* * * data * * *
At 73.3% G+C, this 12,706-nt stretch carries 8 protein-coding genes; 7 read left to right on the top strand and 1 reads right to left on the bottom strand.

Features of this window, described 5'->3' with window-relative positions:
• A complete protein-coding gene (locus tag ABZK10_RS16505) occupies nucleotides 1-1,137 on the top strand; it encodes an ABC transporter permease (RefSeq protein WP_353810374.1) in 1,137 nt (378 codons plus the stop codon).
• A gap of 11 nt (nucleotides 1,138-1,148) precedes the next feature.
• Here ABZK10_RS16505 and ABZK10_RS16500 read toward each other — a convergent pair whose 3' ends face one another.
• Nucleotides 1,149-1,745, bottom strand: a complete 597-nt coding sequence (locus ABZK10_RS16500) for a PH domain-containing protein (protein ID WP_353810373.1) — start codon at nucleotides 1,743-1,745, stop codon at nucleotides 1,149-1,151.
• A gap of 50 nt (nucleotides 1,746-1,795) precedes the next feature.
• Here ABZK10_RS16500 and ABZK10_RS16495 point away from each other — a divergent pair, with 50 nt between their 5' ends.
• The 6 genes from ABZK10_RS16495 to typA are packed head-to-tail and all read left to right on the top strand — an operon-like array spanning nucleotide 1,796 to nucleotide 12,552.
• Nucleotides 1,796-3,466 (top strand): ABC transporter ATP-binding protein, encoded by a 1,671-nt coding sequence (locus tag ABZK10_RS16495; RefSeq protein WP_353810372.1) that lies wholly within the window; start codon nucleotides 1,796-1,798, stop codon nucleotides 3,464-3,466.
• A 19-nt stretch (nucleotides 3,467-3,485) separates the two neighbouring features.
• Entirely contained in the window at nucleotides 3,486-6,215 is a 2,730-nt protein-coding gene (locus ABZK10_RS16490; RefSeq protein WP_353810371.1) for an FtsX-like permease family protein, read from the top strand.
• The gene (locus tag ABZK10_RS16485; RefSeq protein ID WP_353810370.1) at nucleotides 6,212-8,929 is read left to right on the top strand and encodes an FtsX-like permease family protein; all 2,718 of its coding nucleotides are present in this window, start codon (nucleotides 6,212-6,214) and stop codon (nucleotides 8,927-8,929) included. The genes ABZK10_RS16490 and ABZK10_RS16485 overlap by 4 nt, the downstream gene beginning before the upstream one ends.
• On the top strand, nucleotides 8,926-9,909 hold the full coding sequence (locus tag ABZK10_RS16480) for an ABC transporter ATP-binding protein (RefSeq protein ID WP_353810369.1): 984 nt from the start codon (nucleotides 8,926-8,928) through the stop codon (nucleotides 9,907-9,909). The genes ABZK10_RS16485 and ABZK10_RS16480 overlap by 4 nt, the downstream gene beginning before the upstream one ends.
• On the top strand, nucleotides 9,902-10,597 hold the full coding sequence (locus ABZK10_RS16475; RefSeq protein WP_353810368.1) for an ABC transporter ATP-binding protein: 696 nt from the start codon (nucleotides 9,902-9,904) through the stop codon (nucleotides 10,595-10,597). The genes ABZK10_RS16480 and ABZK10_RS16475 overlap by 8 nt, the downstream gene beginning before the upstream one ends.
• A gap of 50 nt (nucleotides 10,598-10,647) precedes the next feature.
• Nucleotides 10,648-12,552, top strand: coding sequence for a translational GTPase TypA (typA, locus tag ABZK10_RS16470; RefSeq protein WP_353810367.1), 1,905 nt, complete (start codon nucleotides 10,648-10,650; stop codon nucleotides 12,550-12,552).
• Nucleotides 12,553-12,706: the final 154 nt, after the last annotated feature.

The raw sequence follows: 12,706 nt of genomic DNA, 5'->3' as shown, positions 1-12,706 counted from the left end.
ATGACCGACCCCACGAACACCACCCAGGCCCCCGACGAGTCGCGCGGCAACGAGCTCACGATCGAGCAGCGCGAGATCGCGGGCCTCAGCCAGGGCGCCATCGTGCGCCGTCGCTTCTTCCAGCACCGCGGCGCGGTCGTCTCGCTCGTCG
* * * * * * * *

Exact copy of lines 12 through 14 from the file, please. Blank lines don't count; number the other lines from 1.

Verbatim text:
• Entirely contained in the window at nucleotides 3,486-6,215 is a 2,730-nt protein-coding gene (locus ABZK10_RS16490; RefSeq protein WP_353810371.1) for an FtsX-like permease family protein, read from the top strand.
• The gene (locus tag ABZK10_RS16485; RefSeq protein ID WP_353810370.1) at nucleotides 6,212-8,929 is read left to right on the top strand and encodes an FtsX-like permease family protein; all 2,718 of its coding nucleotides are present in this window, start codon (nucleotides 6,212-6,214) and stop codon (nucleotides 8,927-8,929) included. The genes ABZK10_RS16490 and ABZK10_RS16485 overlap by 4 nt, the downstream gene beginning before the upstream one ends.
• On the top strand, nucleotides 8,926-9,909 hold the full coding sequence (locus tag ABZK10_RS16480) for an ABC transporter ATP-binding protein (RefSeq protein ID WP_353810369.1): 984 nt from the start codon (nucleotides 8,926-8,928) through the stop codon (nucleotides 9,907-9,909). The genes ABZK10_RS16485 and ABZK10_RS16480 overlap by 4 nt, the downstream gene beginning before the upstream one ends.